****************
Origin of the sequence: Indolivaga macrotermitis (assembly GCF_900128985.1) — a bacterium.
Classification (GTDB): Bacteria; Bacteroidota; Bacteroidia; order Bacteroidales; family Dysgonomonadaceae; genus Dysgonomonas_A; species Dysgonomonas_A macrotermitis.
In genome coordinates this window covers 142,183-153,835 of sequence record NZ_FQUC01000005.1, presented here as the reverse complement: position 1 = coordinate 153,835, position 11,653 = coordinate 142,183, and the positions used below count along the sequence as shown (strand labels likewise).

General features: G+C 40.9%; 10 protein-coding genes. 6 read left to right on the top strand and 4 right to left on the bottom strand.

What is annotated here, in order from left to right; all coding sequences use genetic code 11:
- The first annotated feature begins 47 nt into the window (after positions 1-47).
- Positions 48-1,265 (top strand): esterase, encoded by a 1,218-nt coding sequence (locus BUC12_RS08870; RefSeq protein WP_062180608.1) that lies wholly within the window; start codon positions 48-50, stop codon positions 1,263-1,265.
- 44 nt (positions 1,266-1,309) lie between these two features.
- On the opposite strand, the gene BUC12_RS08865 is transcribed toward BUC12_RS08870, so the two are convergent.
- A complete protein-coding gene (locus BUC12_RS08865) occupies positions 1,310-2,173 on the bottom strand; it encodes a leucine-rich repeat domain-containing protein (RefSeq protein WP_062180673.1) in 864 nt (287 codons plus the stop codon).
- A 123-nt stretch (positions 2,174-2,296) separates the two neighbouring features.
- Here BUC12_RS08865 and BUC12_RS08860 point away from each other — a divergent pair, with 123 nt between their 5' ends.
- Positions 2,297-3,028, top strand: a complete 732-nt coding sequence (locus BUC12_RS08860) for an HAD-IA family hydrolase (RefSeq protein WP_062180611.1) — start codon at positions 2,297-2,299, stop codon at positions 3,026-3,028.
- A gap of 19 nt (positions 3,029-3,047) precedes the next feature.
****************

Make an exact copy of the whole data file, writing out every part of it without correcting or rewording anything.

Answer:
Origin of the sequence: Indolivaga macrotermitis (assembly GCF_900128985.1) — a bacterium.
Classification (GTDB): Bacteria; Bacteroidota; Bacteroidia; order Bacteroidales; family Dysgonomonadaceae; genus Dysgonomonas_A; species Dysgonomonas_A macrotermitis.
In genome coordinates this window covers 142,183-153,835 of sequence record NZ_FQUC01000005.1, presented here as the reverse complement: position 1 = coordinate 153,835, position 11,653 = coordinate 142,183, and the positions used below count along the sequence as shown (strand labels likewise).

General features: G+C 40.9%; 10 protein-coding genes. 6 read left to right on the top strand and 4 right to left on the bottom strand.

What is annotated here, in order from left to right; all coding sequences use genetic code 11:
- The first annotated feature begins 47 nt into the window (after positions 1-47).
- Positions 48-1,265 (top strand): esterase, encoded by a 1,218-nt coding sequence (locus BUC12_RS08870; RefSeq protein WP_062180608.1) that lies wholly within the window; start codon positions 48-50, stop codon positions 1,263-1,265.
- 44 nt (positions 1,266-1,309) lie between these two features.
- On the opposite strand, the gene BUC12_RS08865 is transcribed toward BUC12_RS08870, so the two are convergent.
- A complete protein-coding gene (locus BUC12_RS08865) occupies positions 1,310-2,173 on the bottom strand; it encodes a leucine-rich repeat domain-containing protein (RefSeq protein WP_062180673.1) in 864 nt (287 codons plus the stop codon).
- A 123-nt stretch (positions 2,174-2,296) separates the two neighbouring features.
- Here BUC12_RS08865 and BUC12_RS08860 point away from each other — a divergent pair, with 123 nt between their 5' ends.
- Positions 2,297-3,028, top strand: a complete 732-nt coding sequence (locus BUC12_RS08860) for an HAD-IA family hydrolase (RefSeq protein WP_062180611.1) — start codon at positions 2,297-2,299, stop codon at positions 3,026-3,028.
- A gap of 19 nt (positions 3,029-3,047) precedes the next feature.